Curtis, Greer, and Matichak? Not so easy. Greer’s second-billed but barely relevant. She just gets to think her mom is crazy and tell her to get help. Over and over again. Huss should be there to support Greer and he gets more material than her. And, until she’s following in grandma’s final girl footsteps, Matichak gets less than her friends. There’s best girlfriend Virginia Gardner (who’s actually really good), Gardner’s boyfriend Miles Robbins, then Matichak’s boyfriend Dylan Arnold and his bro Drew Scheid.

Matichek gets less to do, outside being hunted by a quinquagenarian masked spree killer, than any of them. The other characters don’t get more development, but at least Gardner and Robbins get stuff to do. Gardner especially. She’s babysitting adorably foul-mouthed near tween Jibrail Nantambu. Another big change in Halloween as it goes on–somewhere in the second act it decides it’s going to do some comedy. The first act doesn’t have any except Hall being a dip and Huss being such a dad.

The frustrating thing about Halloween–not while watching it but while considering it–is how many weird, senseless plotting choices the screenwriters make, apparently for no reason. The film has spared down visuals. Green avoids establishing shots. Possibly because he’s shooting Charleston, South Carolina for mid-sized town Illinois. But probably not. When they’re most important, he’s avoiding them because he’s doing his whole Halloween (2018) is meaner and bloodier and realer.

That tone doesn’t fit with podcasters Hall and Rees. Either they’re jokes, in which case Halloween (2018) is a joke, or they’re serious. But the film kind of wants to take Rees seriously and not Hall. Only Hall’s the noisier one.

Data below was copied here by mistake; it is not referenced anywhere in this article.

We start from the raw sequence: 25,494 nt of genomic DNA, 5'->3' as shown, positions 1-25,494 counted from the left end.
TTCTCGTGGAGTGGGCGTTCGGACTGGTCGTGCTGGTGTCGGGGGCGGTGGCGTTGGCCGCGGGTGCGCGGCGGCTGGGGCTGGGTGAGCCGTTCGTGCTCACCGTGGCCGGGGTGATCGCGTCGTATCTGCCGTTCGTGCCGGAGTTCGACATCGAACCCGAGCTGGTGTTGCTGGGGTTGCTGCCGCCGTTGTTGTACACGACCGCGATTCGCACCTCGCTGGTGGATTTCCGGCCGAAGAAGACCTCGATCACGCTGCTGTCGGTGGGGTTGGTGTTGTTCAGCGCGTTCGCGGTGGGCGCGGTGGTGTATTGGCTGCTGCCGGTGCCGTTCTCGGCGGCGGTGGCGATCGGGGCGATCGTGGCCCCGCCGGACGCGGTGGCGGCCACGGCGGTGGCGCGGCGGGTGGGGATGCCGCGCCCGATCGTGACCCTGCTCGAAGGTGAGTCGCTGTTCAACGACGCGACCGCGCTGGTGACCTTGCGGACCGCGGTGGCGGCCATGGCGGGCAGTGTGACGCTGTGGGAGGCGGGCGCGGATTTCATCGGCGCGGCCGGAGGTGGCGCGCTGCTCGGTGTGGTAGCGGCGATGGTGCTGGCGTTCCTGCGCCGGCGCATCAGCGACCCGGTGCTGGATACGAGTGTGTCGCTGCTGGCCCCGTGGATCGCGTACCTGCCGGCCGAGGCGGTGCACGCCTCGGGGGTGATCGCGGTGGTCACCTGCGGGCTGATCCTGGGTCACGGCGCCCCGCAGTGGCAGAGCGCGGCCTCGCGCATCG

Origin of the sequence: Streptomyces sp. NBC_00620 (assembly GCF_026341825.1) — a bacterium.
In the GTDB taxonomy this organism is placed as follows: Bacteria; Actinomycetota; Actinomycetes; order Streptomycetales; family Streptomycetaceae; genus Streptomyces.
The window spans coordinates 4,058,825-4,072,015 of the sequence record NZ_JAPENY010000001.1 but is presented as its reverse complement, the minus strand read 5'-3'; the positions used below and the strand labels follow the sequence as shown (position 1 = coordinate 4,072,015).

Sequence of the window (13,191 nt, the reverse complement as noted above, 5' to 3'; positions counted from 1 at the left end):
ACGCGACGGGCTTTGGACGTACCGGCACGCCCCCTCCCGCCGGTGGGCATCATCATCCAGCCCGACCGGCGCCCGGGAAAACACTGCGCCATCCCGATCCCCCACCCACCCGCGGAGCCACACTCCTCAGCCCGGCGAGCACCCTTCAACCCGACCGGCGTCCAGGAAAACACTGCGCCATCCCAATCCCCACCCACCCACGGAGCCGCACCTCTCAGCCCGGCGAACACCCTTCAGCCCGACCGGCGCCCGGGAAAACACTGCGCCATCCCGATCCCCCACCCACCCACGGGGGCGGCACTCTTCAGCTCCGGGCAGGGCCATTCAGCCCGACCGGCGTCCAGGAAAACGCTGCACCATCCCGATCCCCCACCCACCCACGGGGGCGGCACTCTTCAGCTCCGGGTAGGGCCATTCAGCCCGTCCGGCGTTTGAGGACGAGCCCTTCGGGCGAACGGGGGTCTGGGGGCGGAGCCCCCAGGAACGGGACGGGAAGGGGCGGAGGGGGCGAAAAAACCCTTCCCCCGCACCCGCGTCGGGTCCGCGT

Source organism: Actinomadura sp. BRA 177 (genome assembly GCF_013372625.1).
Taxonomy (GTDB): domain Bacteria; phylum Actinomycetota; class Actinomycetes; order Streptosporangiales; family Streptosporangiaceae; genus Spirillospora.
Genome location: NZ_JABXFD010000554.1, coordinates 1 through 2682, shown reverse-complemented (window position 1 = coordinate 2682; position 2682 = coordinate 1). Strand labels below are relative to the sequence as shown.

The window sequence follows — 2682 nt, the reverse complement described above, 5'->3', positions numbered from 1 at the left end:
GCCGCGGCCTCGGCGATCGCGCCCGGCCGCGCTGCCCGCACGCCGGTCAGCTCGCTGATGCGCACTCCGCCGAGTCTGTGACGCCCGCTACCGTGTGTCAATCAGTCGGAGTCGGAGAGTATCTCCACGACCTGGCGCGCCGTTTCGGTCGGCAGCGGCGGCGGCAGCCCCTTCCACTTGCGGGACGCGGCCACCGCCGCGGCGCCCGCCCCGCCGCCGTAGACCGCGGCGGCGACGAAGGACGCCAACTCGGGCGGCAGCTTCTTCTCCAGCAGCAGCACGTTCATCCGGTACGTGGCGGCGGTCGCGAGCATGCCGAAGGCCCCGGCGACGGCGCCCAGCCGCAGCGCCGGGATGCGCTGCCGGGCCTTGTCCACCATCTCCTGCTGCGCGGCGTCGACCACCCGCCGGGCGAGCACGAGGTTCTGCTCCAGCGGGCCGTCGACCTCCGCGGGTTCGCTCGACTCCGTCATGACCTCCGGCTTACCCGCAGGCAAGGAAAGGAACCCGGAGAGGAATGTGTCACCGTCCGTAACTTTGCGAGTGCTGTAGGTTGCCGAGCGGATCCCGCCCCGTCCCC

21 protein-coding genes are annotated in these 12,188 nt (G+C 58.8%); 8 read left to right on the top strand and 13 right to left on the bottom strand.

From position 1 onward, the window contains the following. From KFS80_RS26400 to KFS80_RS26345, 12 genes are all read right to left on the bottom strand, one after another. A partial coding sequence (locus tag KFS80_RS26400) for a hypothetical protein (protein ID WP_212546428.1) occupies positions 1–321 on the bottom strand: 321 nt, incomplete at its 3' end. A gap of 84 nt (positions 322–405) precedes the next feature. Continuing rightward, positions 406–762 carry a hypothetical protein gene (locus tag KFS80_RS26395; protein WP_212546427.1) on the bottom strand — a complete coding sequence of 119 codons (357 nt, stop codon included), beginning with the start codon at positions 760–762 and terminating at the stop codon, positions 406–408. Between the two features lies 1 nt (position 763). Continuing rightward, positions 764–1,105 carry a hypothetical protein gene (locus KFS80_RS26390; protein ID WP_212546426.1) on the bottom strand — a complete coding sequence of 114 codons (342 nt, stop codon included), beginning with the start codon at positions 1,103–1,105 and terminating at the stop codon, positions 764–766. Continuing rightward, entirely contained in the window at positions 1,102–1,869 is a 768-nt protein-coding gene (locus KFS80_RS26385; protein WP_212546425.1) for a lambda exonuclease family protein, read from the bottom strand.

With the exception of Curtis, Halloween’s female characters tend to be silent sidekicks to their far less capable male partners. Patton and Curtis know each other–from the first Halloween night–but… it’s not like they get character development. Halloween (2018) doesn’t do character development, because it’s going to deliver an amazing finish. Jamie Lee Curtis vs. Michael Myers, forty years later.

It’s the point of the movie. Curtis has spent forty years arming and training herself to take out Michael Myers. And now she’s going to get to do it.

And the big finale… isn’t boring. It’s dumb. If it weren’t so visually flat, it might be worth some spoof value. Because Halloween (2018) plays like an unaware spoof of itself. Like the screenwriters had something else in mind and Green just sucked the laughs out of it. But Green’s one of the screenwriters.

Halloween (2018) takes itself way too seriously while seeming to know it shouldn’t be taken seriously at all.

Curtis is fine. She and Matichak have potential. She and Patton have potential. The movie explores neither. Matichak’s all right. She’s got very little. Patton’s fine but seems like he should be good. Greer–the movie avoids giving Greer character more than it does Curtis–Greer is hostilely wasted. Like she’s stunt-casted.